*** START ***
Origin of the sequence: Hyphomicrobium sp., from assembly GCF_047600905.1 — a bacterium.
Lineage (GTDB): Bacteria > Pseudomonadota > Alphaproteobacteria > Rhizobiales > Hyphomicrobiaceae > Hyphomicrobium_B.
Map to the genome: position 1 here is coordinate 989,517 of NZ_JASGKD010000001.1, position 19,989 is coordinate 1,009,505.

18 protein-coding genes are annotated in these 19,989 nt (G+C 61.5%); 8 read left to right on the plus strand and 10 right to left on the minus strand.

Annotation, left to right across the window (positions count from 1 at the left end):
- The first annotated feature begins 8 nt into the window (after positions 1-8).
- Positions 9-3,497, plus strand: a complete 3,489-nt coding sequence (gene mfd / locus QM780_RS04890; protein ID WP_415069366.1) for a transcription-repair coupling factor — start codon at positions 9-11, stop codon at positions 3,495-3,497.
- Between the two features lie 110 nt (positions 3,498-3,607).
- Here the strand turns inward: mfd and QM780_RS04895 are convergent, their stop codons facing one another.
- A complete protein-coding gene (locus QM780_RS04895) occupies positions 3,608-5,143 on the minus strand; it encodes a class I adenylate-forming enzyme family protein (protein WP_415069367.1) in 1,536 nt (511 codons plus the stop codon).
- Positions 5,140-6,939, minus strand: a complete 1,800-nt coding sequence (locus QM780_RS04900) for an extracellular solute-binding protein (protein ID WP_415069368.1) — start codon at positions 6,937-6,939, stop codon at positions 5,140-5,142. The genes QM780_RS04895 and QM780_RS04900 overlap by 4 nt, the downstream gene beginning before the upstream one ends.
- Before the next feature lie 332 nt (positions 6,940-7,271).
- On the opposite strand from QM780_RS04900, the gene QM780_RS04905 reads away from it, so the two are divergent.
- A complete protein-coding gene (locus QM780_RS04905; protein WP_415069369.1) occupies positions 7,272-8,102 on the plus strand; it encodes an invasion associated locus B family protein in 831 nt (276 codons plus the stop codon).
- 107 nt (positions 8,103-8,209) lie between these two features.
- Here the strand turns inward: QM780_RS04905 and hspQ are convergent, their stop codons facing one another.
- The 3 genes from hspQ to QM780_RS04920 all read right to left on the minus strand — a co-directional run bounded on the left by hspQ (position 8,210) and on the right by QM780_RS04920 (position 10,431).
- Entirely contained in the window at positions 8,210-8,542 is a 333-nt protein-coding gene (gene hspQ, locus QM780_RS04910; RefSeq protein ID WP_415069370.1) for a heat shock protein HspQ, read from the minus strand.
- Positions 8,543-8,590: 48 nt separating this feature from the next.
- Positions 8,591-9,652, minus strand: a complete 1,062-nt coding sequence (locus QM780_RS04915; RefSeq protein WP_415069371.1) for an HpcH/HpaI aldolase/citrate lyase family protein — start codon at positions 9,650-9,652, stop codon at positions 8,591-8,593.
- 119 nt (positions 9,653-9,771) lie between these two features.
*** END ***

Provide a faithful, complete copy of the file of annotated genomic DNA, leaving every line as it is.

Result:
Origin of the sequence: Hyphomicrobium sp., from assembly GCF_047600905.1 — a bacterium.
Lineage (GTDB): Bacteria > Pseudomonadota > Alphaproteobacteria > Rhizobiales > Hyphomicrobiaceae > Hyphomicrobium_B.
Map to the genome: position 1 here is coordinate 989,517 of NZ_JASGKD010000001.1, position 19,989 is coordinate 1,009,505.

18 protein-coding genes are annotated in these 19,989 nt (G+C 61.5%); 8 read left to right on the plus strand and 10 right to left on the minus strand.

Annotation, left to right across the window (positions count from 1 at the left end):
- The first annotated feature begins 8 nt into the window (after positions 1-8).
- Positions 9-3,497, plus strand: a complete 3,489-nt coding sequence (gene mfd / locus QM780_RS04890; protein ID WP_415069366.1) for a transcription-repair coupling factor — start codon at positions 9-11, stop codon at positions 3,495-3,497.
- Between the two features lie 110 nt (positions 3,498-3,607).
- Here the strand turns inward: mfd and QM780_RS04895 are convergent, their stop codons facing one another.
- A complete protein-coding gene (locus QM780_RS04895) occupies positions 3,608-5,143 on the minus strand; it encodes a class I adenylate-forming enzyme family protein (protein WP_415069367.1) in 1,536 nt (511 codons plus the stop codon).
- Positions 5,140-6,939, minus strand: a complete 1,800-nt coding sequence (locus QM780_RS04900) for an extracellular solute-binding protein (protein ID WP_415069368.1) — start codon at positions 6,937-6,939, stop codon at positions 5,140-5,142. The genes QM780_RS04895 and QM780_RS04900 overlap by 4 nt, the downstream gene beginning before the upstream one ends.
- Before the next feature lie 332 nt (positions 6,940-7,271).
- On the opposite strand from QM780_RS04900, the gene QM780_RS04905 reads away from it, so the two are divergent.
- A complete protein-coding gene (locus QM780_RS04905; protein WP_415069369.1) occupies positions 7,272-8,102 on the plus strand; it encodes an invasion associated locus B family protein in 831 nt (276 codons plus the stop codon).
- 107 nt (positions 8,103-8,209) lie between these two features.
- Here the strand turns inward: QM780_RS04905 and hspQ are convergent, their stop codons facing one another.
- The 3 genes from hspQ to QM780_RS04920 all read right to left on the minus strand — a co-directional run bounded on the left by hspQ (position 8,210) and on the right by QM780_RS04920 (position 10,431).
- Entirely contained in the window at positions 8,210-8,542 is a 333-nt protein-coding gene (gene hspQ, locus QM780_RS04910; RefSeq protein ID WP_415069370.1) for a heat shock protein HspQ, read from the minus strand.
- Positions 8,543-8,590: 48 nt separating this feature from the next.
- Positions 8,591-9,652, minus strand: a complete 1,062-nt coding sequence (locus QM780_RS04915; RefSeq protein WP_415069371.1) for an HpcH/HpaI aldolase/citrate lyase family protein — start codon at positions 9,650-9,652, stop codon at positions 8,591-8,593.
- 119 nt (positions 9,653-9,771) lie between these two features.